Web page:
A study in green vegetables
Some visitors prefer the Vucceria market because of the food options. Wandering the streets, you realize everything is here: beans, spices, olives and even fried snacks. Shops behind the stalls sell cheese, sausage and pastries. Stop at a tiny bar for a coffee (caffè) or a glass of wine. Ask the man in the deli to make you a sandwich (pannino).
Socks, bras, and potholders
Bags of fava beans, a Sicilian favorite
The Vucciria Market is open Monday through Saturday from 6am-2pm, although the fishermen arrive around 4am. It’s near the Quattro Canti and the Marorana Church.
Ortigia Market, Syracuse
Syracuse, the ancient Greek city, is home to Mercato di Ortigia filled with swordfish, eggplants, citrus, honey and wine. Seasonal produce is always abundant. Depending when you go, look for wild asparagus and wild fennel. Blood oranges are also unique to the region.
Ortigia Market is the place to find Ragusano cheese, one of the oldest types of cheese in Sicily, dating to 1500. It’s made exclusively in Syracuse and nearby Ragusa. Sicily is also the birthplace of ricotta cheese, available in a variety of forms, from fresh to hard. Cheesemongers are happy to let you sample. Use your thumb and forefinger to indicate that you want a little taste and say, “Piccolo.”
A cheesemonger offers Sicilian ricotta in every form
The market is in the oldest section of Syracuse, on the tiny island of Ortygia, where Syracuse began almost 3,000 years ago. Open every day except Sunday, it feels more relaxed than the markets of Palermo, although it is just as busy. A short walk from downtown Syracuse, cross over either the Santa Lucia or Ponte Nuova bridge and look for the bright awnings.
Eggplants are a regional specialty and Sicilian favorite
Fish being cut to order
When you’re hungry, head to Caseificio Borderi, located on Via Emmanuelle de Benedictis 6. It’s a small deli and cheese shop with a daily queue of patient patrons. For five Euros, the owner, Andrea Borderi makes each person a unique sandwich. The wait goes quickly as he hands out meat and cheese samples. How great are his creations? They’ve been voted the #1 Street Food in Italy!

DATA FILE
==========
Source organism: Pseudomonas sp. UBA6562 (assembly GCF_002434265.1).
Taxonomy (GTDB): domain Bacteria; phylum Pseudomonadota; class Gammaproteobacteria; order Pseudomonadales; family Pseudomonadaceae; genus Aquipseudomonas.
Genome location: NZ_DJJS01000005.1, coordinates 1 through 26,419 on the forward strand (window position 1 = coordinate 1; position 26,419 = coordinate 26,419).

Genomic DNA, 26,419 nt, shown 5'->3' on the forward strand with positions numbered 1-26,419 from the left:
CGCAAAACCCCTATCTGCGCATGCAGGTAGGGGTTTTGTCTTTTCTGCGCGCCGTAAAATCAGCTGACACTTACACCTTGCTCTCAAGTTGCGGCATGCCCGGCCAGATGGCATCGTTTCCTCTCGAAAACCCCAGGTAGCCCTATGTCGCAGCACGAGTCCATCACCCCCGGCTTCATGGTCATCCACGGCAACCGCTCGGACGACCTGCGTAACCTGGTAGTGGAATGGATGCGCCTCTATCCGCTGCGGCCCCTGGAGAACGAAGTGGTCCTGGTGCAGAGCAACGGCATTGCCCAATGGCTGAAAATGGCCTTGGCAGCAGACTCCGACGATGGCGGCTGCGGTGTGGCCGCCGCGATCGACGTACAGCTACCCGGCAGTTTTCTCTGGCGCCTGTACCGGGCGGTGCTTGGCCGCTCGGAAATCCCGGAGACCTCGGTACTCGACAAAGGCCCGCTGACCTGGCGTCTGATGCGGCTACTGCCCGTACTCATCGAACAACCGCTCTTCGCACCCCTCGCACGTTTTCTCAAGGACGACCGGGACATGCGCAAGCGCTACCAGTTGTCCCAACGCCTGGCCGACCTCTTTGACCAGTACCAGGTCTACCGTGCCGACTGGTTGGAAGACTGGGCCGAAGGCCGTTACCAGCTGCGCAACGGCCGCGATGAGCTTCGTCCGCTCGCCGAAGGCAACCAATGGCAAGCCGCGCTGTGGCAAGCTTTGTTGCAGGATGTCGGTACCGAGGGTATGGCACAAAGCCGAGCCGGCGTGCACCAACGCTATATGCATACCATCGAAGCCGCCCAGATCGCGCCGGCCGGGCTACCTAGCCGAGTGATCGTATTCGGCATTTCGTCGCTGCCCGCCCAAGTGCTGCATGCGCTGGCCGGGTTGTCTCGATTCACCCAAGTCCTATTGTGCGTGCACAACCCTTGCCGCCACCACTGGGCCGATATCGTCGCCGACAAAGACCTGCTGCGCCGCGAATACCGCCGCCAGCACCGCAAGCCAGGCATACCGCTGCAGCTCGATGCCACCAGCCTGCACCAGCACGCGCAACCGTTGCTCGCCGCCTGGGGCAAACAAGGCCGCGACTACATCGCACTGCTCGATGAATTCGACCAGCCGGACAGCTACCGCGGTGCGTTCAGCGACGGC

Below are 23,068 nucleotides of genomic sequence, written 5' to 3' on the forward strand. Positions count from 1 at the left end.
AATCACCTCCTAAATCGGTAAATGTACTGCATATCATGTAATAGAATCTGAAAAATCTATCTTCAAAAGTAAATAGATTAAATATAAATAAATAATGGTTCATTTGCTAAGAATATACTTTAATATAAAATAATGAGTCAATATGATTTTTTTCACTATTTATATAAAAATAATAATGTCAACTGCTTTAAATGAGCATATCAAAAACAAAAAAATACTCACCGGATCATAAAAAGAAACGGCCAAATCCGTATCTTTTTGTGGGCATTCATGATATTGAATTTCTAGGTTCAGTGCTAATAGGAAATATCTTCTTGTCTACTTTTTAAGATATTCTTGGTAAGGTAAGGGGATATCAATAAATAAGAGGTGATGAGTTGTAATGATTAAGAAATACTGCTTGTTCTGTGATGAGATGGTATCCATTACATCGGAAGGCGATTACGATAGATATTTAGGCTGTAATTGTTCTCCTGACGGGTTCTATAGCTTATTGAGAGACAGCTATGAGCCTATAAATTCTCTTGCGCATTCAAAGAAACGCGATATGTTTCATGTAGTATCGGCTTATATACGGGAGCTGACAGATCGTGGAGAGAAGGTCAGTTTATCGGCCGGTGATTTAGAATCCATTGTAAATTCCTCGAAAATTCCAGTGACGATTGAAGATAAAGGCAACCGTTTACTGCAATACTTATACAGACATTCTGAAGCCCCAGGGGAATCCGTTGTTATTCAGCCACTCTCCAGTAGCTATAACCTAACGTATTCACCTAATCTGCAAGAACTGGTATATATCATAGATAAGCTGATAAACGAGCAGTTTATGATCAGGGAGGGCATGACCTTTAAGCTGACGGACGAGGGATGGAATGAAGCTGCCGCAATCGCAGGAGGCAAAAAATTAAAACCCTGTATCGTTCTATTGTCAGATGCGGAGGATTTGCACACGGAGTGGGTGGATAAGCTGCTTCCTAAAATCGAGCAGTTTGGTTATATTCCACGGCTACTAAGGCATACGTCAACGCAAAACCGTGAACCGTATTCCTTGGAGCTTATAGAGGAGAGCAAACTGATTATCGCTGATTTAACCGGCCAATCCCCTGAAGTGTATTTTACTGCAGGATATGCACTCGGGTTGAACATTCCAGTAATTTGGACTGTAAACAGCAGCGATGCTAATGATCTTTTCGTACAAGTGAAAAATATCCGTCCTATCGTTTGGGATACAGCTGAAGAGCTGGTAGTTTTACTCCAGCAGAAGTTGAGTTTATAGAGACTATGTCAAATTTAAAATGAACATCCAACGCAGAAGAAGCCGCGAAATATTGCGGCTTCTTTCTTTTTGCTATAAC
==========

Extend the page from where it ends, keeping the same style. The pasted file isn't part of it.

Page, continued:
Caseificio Borderi, with a line of hungry customers
Andrea Borderi works with fresh ingredients to create a sandwich
The Ortygia Market is open Monday through Saturday from 6am - 2pm. Caseficio Borderi is open from 7am - 4pm Monday through Saturday.
Carlo Alberto Market, Catania
Famous for its pescheria (fish market), business at Mercato de Carlo Alberto begins as soon as the fishermen arrive with their catch. Whatever they caught during the night is for sale, so customers arrive early to get first choice.
Swordfish cut to order; tuna in front
Shrimp fresh from the boat
Spatola, a deepwater fish that’s easy to prepare
If watching fishermen set up shop before dawn isn’t in your plans, don’t miss the pescheria as it closes around 1pm. It’s fascinating to watch the area get packed up and cleaned, while the last of the day’s customers browse and vegetable vendors stroll through, selling the last of their produce.
Catania fish market from above
Cleaning up. A vegetable vendor walks by, selling parsley
Never pass up a Sicilian market!
Although cities have the biggest markets, every town hosts at least one open-air market a week. Small markets can offer many of the same products as the larger ones. Sicily is a fertile island, growing much of the produce for Western Europe. Vendors are happy to show you what’s available and will try their best to demonstrate how to use or cook what they sell. After a visit to a Sicilian market, a trip to your own grocery store will seem boring.
Fennel: 10 for 1 Euro!
Fresh artichokes for 50 cents each!
Author bio: Suzanne Ball is a freelance writer from the Chicago area. She specializes in solo, women, budget, and Boomer travel. Her goal is to encourage people to leave their comfort zones and see the world. After walking the ancient 500-mile Camino de Santiago across Spain, she wrote “Follow the Yellow Arrows: Planning and Packing for the Camino de Santiago.” Her slogan? “If I can do it, so can you.” Some of her travel writing has been published by Europe Up Close, Travel Thru History, Travel Post Monthly, and Epicurean Traveler. Visit her website at http://www.travelsmartwoman.com